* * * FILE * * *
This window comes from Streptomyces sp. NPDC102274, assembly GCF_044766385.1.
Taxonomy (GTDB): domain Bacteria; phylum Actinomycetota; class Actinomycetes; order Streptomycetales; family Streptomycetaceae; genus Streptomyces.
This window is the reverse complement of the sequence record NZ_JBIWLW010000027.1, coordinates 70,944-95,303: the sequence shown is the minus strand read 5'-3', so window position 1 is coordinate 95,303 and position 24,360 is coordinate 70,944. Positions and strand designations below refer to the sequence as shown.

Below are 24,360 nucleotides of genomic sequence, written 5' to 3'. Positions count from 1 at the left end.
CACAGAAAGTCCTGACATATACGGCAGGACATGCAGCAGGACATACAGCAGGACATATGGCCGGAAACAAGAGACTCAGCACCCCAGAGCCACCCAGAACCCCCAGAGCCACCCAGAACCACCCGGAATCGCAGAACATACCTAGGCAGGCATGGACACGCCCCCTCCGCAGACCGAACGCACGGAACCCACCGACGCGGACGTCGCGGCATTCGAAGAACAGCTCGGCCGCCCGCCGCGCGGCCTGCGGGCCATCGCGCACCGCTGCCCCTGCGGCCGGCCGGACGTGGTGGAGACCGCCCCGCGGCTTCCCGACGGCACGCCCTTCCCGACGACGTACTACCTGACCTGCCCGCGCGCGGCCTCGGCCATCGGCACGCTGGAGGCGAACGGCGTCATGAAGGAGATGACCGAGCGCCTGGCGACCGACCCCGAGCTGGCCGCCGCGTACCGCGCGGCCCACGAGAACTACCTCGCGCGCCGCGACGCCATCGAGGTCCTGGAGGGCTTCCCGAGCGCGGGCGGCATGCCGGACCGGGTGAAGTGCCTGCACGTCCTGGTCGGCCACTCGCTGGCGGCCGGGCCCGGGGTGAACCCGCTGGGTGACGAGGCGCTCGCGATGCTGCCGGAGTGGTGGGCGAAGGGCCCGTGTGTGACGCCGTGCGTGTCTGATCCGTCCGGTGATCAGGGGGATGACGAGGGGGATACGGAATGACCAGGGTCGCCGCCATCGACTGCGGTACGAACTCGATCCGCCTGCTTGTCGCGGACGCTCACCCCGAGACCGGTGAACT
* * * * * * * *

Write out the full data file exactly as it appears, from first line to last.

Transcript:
This window comes from Streptomyces sp. NPDC102274, assembly GCF_044766385.1.
Taxonomy (GTDB): domain Bacteria; phylum Actinomycetota; class Actinomycetes; order Streptomycetales; family Streptomycetaceae; genus Streptomyces.
This window is the reverse complement of the sequence record NZ_JBIWLW010000027.1, coordinates 70,944-95,303: the sequence shown is the minus strand read 5'-3', so window position 1 is coordinate 95,303 and position 24,360 is coordinate 70,944. Positions and strand designations below refer to the sequence as shown.

Below are 24,360 nucleotides of genomic sequence, written 5' to 3'. Positions count from 1 at the left end.
CACAGAAAGTCCTGACATATACGGCAGGACATGCAGCAGGACATACAGCAGGACATATGGCCGGAAACAAGAGACTCAGCACCCCAGAGCCACCCAGAACCCCCAGAGCCACCCAGAACCACCCGGAATCGCAGAACATACCTAGGCAGGCATGGACACGCCCCCTCCGCAGACCGAACGCACGGAACCCACCGACGCGGACGTCGCGGCATTCGAAGAACAGCTCGGCCGCCCGCCGCGCGGCCTGCGGGCCATCGCGCACCGCTGCCCCTGCGGCCGGCCGGACGTGGTGGAGACCGCCCCGCGGCTTCCCGACGGCACGCCCTTCCCGACGACGTACTACCTGACCTGCCCGCGCGCGGCCTCGGCCATCGGCACGCTGGAGGCGAACGGCGTCATGAAGGAGATGACCGAGCGCCTGGCGACCGACCCCGAGCTGGCCGCCGCGTACCGCGCGGCCCACGAGAACTACCTCGCGCGCCGCGACGCCATCGAGGTCCTGGAGGGCTTCCCGAGCGCGGGCGGCATGCCGGACCGGGTGAAGTGCCTGCACGTCCTGGTCGGCCACTCGCTGGCGGCCGGGCCCGGGGTGAACCCGCTGGGTGACGAGGCGCTCGCGATGCTGCCGGAGTGGTGGGCGAAGGGCCCGTGTGTGACGCCGTGCGTGTCTGATCCGTCCGGTGATCAGGGGGATGACGAGGGGGATACGGAATGACCAGGGTCGCCGCCATCGACTGCGGTACGAACTCGATCCGCCTGCTTGTCGCGGACGCTCACCCCGAGACCGGTGAACT